Blonde wigs for kids and swords
and the whole phallic thing is
happening. I mean, why not use
classic things. Millions...I'm
tellin' you...now in the show
itself we can do fables. I mean,
minimize certain elements but it's
a great way to get sex to the kids...
right? Take Hamlet...
Mike stops him.
Take Hamlet, I said.
Get out 'ta here...
|EXT. ROOF - DAY|
He leaves exasperated, then returns with a flower pot which
he throws over the side.
The Criterion subtitles transcribe 'I'll choke from excitement' as 'I'm too old for excitement'. While this may well have been true as far as Timothy Carey was concerned, it's still incorrect.
'Dernsie'/'Lord High 'n' Low' leaps down from his platform and conducts his business in front of the same cattle-truck the Monkees emerged from earlier.
The cutaways to shots of Mike and Davy reacting to 'Dernsie'/'Lord High 'n' Low's sales pitch have been rendered as mirror-images to disguise what would have resulted in a continuity error - they were standing in the wrong order compared to the accompanying mid-shot of all five characters.
Since these pages are additional it's probably safe to assume that this initial scene with 'Dernsie'/'Lord High 'n' Low' didn't form part of earlier drafts. The character's later appearance in the story (in the infamous scene where his 'cripple' act at Mike's birthday becomes a laughing matter) was present however - and the script descriptions for that scene provide a proper introduction, if not for the character then at least for the actor they had in mind for the role - Bruce Dern (see 'Changes' - Page 68, Shot 228). The character name 'Dernsie' being no more than a matey moniker for one of the film-makers' friends. A year earlier, Dern had appeared alongside Peter Fonda in The Trip (1967), a film also scripted by Jack Nicholson, and would later play opposite Nicholson himself in The King of Marvin Gardens (1972), directed by Bob Rafelson.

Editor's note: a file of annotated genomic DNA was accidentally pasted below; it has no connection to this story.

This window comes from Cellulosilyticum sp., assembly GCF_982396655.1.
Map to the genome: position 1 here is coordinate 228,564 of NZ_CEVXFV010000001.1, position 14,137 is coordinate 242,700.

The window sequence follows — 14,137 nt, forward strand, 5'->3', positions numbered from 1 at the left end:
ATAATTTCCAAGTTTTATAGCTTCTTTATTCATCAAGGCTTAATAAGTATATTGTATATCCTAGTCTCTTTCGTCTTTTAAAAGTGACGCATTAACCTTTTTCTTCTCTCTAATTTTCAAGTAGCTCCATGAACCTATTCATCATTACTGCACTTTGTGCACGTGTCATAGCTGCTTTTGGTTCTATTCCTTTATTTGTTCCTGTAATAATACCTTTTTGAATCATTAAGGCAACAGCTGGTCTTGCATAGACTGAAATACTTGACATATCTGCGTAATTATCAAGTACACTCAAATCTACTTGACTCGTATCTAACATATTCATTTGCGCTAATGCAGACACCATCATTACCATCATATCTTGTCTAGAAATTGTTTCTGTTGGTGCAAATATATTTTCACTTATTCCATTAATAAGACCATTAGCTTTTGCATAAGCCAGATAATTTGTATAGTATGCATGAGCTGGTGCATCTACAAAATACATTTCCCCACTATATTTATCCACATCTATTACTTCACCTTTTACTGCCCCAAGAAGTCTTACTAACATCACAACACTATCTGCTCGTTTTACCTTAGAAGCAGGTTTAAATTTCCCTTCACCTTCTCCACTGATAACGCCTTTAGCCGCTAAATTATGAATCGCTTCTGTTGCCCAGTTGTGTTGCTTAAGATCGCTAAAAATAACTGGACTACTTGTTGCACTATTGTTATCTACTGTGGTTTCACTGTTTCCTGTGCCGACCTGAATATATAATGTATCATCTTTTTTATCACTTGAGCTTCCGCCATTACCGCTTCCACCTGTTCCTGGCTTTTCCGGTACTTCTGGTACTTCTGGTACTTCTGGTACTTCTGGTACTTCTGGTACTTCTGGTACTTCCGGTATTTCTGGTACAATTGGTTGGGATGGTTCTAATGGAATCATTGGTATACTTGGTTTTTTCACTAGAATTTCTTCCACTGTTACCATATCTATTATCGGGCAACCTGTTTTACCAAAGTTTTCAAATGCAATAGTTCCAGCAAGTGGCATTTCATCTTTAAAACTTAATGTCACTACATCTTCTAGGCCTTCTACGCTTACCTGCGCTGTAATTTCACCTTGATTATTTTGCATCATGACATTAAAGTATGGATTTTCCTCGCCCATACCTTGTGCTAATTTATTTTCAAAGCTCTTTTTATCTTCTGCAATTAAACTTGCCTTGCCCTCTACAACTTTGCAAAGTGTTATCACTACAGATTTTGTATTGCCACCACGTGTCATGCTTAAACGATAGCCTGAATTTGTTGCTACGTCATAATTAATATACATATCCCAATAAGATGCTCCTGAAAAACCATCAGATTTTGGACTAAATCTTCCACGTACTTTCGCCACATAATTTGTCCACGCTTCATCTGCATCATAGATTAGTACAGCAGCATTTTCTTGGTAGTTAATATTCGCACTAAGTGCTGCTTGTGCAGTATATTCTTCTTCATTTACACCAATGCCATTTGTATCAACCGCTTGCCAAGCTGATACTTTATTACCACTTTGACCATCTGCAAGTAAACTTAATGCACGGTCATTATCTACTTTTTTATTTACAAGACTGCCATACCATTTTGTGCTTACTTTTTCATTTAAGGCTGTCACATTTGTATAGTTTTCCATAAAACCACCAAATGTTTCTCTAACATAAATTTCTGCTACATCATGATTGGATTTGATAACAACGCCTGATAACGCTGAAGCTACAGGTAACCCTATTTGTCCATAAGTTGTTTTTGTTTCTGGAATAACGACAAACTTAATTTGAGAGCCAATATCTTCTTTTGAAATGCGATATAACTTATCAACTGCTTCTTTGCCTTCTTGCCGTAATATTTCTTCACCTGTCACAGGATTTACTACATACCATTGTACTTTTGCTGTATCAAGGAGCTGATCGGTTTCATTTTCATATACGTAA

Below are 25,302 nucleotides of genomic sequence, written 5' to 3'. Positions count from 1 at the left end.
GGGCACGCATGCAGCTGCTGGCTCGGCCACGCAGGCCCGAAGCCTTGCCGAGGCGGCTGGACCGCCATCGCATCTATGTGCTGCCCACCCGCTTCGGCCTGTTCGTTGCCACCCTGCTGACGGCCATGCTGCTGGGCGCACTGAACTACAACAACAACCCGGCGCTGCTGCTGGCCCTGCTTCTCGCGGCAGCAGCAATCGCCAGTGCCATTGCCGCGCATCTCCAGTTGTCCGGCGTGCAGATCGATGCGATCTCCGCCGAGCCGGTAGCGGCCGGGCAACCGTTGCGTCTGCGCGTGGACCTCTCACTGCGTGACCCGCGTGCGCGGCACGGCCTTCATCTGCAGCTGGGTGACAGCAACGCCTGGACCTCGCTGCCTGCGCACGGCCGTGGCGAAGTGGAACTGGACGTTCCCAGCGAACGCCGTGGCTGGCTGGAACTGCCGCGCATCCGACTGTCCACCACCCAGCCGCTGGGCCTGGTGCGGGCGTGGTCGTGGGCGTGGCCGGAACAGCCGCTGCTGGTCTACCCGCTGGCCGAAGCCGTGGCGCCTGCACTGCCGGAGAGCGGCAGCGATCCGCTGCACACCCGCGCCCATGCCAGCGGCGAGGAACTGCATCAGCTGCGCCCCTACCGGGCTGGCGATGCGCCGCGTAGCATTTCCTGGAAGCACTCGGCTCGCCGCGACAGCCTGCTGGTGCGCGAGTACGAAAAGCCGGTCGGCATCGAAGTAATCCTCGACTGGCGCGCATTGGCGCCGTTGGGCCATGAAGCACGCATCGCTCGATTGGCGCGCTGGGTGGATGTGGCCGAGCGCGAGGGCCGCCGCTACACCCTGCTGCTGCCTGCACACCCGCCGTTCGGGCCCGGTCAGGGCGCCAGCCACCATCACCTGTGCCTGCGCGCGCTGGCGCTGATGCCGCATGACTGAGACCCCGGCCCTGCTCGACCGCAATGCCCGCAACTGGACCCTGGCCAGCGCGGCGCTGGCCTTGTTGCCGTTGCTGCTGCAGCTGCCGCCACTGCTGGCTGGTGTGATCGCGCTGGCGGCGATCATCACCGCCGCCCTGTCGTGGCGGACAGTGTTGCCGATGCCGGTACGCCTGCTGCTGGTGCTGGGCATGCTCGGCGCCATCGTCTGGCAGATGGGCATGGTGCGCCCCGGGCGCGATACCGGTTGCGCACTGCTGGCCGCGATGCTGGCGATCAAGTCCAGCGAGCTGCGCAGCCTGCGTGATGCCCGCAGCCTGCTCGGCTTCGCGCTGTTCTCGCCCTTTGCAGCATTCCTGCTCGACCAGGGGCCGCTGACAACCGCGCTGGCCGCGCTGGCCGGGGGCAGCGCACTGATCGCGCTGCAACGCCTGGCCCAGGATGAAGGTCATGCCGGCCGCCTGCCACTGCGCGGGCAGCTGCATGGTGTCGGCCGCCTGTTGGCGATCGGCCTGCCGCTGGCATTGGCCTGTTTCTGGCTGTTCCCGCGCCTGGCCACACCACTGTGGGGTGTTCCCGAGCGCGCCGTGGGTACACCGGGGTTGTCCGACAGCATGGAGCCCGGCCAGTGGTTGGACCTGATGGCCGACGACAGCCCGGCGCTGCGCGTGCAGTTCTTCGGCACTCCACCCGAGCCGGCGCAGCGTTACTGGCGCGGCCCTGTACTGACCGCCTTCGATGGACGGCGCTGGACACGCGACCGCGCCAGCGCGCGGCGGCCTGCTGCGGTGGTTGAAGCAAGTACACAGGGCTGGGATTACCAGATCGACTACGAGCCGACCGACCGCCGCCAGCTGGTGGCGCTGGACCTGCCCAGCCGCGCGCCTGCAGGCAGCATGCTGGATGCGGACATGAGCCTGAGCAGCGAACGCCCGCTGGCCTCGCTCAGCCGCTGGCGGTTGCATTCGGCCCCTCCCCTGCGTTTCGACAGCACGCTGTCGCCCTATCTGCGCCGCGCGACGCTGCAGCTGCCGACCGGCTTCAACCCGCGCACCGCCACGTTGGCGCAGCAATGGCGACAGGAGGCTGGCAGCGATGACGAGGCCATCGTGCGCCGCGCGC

|Bruce Dern in The Trip (1967)|
Quite why Bruce Dern didn't take the role written specifically for him in Head is unknown, but Timothy Carey handles it affably. To describe Carey's contributions to the world of film-making as 'underground' probably doesn't do him justice. His most notorious contribution to the genre being the self-written, self-financed and self-starring The World's Greatest Sinner (1962), a low-budget (but some maintain genius) satire on religion - which also provided Head guest star Frank Zappa with one of his earliest music-scoring commissions. Carey's twisted cinematic visions ensured that he never trod the path of Hollywood respectability, yet he was often spoken of in hushed tones as a pioneer by the likes of Jack Nicholson, Stanley Kubrick and Quentin Tarantino. Indeed, Carey was purportedly originally offered the role of the gang boss in Reservoir Dogs until Harvey Keitel, as executive producer, intervened (the film is dedicated to him all the same).
|Timothy Carey in|
The World's Greatest Sinner (1962)
|Production photos of Shot 150J - Timothy Carey as 'Lord High N' Low'|
The idea of marketing "Blonde wigs for kids" would have carried extra weight had the movie followed the idea of Davy's violin-playing character being fitted with such an item. He would presumably have continued to sport it throughout this scene, and in the 'coffee shop' sequence which follows it on the next page (during which - in the script at least - the waitress character scornfully refers to Davy as 'blondie' while querying the group's sudden change of image!). Marketing 'swords' makes perfect sense in relation to Micky's US Cavalry sabre.
In an interview published as part of Shindig's big Head retrospective (Issue 19 - Nov/Dec 2010), Micky Dolenz suggests that ('whether you notice it or not'), Lord High 'n' Low is actually planning to sell 'Monkee bodily fluids and other disgusting things, as merchandise' - yet there's no real indication, even subtextually, that this might be the case. The 'by-products' in question refer pretty clearly to costume accessories.
The ensuing references to using the show to do fables were cut from the script by the time of the filming, which instead wrapped up the scene (and, literally, 'Lord High 'n' Low' himself) in a far neater fashion by having the Monkees simply walk away from their would-be benefactor in disgust while he's in mid-rant. Noticing their sudden departure, he admonishes the group with the legend "Hey! No-one walks out on me - not even myself!" before performing a remarkable sweeping gesture with his cape which results in himself being completely engulfed in its fabric.